What are you afraid of?

Giant red eel-like sea serpent on antiquarian maritime map, extendedThe wildest thing I ever did to impress someone was jump out of an airplane.

It was terrifying. I am not, by nature, an adventurous person. But I was dating someone (who I later married) who got deep pleasure and satisfaction from giving himself a rush of adrenaline, and skydiving was a hobby of his — along with watching scary movies, snowboarding in parks and backcountry, and other things designed to induce the sensation of jolting your heart into your stomach.

I’ve spent over ten years not understanding this rather significant part of my husband’s personality. To me, the activities he finds exciting and thrilling are all things to be avoided: they scare, upset, and disturb. But a recent episode of Hidden Brain about the science of fear finally explained some of the reasoning behind it. (read more…)

That Time I Policed a Woman’s Voice

you-mean-a-woman-can-open-it

I recently read an article about “radical candor” in the workplace (the idea that supervisors should give very direct feedback to their team) that contained a shocking anecdote.

While at Google, a woman named Kim Scott gave a presentation to senior management. She was nervous, but overall felt the presentation had gone well and could tell that the owners of the company were pleased. But afterward her boss – who happened to be Sheryl Sandberg – took her aside to give her some feedback on her presentation style. At first Sheryl was gentle with her criticisms of Kim’s public speaking, but could tell none of it was landing. According to Kim, Sheryl finally said, ‘You know, Kim, I can tell I’m not really getting through to you. I’m going to have to be clearer here. When you say um every third word, it makes you sound stupid.’”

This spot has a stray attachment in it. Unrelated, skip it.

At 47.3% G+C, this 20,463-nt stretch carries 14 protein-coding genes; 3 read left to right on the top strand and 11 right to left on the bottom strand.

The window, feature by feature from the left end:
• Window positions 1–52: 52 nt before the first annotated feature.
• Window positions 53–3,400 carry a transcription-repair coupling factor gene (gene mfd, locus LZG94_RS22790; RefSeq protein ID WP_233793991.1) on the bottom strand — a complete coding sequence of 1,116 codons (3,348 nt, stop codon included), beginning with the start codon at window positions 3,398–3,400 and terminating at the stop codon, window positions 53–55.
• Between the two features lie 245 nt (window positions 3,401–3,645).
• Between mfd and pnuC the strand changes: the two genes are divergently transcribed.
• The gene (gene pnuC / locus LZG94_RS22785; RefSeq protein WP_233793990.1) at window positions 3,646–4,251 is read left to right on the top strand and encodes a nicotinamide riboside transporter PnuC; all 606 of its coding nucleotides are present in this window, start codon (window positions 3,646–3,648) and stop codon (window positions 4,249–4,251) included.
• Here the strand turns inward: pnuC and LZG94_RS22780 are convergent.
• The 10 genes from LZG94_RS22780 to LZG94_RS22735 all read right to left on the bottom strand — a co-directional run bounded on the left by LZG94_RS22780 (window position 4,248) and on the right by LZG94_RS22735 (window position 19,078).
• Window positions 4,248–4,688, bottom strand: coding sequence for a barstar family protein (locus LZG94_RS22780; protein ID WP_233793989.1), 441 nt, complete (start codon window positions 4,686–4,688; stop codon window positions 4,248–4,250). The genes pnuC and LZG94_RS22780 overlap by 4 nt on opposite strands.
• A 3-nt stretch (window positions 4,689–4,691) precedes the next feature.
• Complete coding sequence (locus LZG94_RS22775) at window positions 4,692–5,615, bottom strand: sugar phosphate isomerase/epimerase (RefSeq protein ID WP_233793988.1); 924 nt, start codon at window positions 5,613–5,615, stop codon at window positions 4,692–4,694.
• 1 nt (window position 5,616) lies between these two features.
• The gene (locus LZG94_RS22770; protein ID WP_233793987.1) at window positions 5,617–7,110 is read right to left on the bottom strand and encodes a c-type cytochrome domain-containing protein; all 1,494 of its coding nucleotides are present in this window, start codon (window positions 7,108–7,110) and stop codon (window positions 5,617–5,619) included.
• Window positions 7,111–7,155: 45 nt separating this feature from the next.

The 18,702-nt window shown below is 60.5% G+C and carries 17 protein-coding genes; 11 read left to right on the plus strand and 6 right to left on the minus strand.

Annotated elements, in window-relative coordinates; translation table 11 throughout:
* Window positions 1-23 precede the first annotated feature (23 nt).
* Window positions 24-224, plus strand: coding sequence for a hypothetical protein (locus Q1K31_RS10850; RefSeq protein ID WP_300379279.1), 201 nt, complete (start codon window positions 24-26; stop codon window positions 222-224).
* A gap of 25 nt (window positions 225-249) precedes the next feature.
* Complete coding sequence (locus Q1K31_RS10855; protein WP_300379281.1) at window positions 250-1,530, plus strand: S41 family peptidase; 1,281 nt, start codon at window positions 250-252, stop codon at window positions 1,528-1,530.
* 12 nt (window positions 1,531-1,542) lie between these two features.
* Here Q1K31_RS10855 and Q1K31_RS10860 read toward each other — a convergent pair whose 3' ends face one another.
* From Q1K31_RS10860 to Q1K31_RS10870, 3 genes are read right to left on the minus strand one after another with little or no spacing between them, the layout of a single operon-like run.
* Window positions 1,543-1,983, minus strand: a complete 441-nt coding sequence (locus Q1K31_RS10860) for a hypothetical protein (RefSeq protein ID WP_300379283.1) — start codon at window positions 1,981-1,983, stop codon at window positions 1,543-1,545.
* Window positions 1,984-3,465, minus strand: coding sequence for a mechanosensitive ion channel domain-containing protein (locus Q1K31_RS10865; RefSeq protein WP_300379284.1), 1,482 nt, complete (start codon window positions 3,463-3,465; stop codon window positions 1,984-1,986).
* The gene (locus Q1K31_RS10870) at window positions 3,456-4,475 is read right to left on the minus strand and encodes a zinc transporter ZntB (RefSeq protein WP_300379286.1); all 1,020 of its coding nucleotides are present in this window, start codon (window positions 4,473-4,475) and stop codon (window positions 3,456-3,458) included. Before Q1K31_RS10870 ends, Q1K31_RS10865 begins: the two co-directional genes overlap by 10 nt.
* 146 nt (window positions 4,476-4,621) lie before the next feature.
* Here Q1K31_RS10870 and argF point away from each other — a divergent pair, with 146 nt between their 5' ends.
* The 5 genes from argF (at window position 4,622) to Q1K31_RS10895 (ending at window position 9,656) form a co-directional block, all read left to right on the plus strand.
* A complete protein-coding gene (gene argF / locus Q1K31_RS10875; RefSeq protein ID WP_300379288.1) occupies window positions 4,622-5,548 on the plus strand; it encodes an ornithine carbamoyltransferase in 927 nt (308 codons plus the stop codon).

At first Sandberg’s comment seemed startlingly direct to me, even offensive. But I realized that I’d done something similar to someone I used to manage. (read more…)

Milkies

Feathers Claire Scully

He wakes up crying from nap. He didn’t sleep long enough. Will he go back to sleep? Not this time. I wait 5, 10, 15 minutes. Still upset. I go in. “Mama up,” he says, big wet tears on his face. “Do you want mama to rock you?” “Yeah.” “Do you want milkies?” “Yeah.” Slowly, his breathing calms, his tears dry. We stay like this, locked together for a while in the dark, glints of sunlight arrogantly streaming through the blackout curtain. And just like that, my happy guy is back, ready to play.

I never set out to be an “extended breastfeeder.” I never thought I would be that type of mom. That was for moms who bake gluten-free zucchini muffins from scratch, not me who picks up donut holes from Krispy Kreme in Penn Station. Before I got pregnant, I remember thinking I definitely wanted to breastfeed, probably for about a year. That’s what my mom did with both me and my sister in the 80s, so I figured that’s what I would shoot for too. When my son, Walter, was born 20 months ago, my milk came in quickly and heavily. I realize in another era, I could have been hired as a wet nurse to a village and I would have enjoyed the work, too. I was blessed with a baby that took to the breast easily and that I was able to nurse with little to no discomfort. I also became a woman with a giant rack. I remember wearing nursing bras in a size J/K. J/K! Which should stand for Just Kidding! Boobs should never be that big. (read more…)

My 12 Spouses

Kerala mural paintingI work for a small, family-owned business that, for many years, was run by a father and his son. They had a loving and close relationship, but would occasionally get into terrifically loud, heated shouting matches in the office. This made everyone else fidgety and awkward, and whenever it happened, my colleagues and I would half-joke that our parents were fighting. While the rest of us who work at the company are not related, my coworkers really do feel like family members, people I’ve come to love because of our relationship – and disagree with hotly sometimes, just like I do with my husband.  (read more…)

Oreo versus Art

Andy-Warhol-32-Soup-CansI recently sang about Oreos in a TV commercial.

I’m part of a band that’s had some recent success, which has been hugely exciting for me. I love music and consider being a musician a core part of my identity (not that I am fully supporting myself this way yet, Oreo commercial notwithstanding).  I genuinely enjoyed producing the Oreo spots, which might horrify some artists. Thinking about why an Oreo commercial might stir up negative emotions for others led me to question my work. Does my participation in this commercial affect the “purity” of my music as an art? (read more…)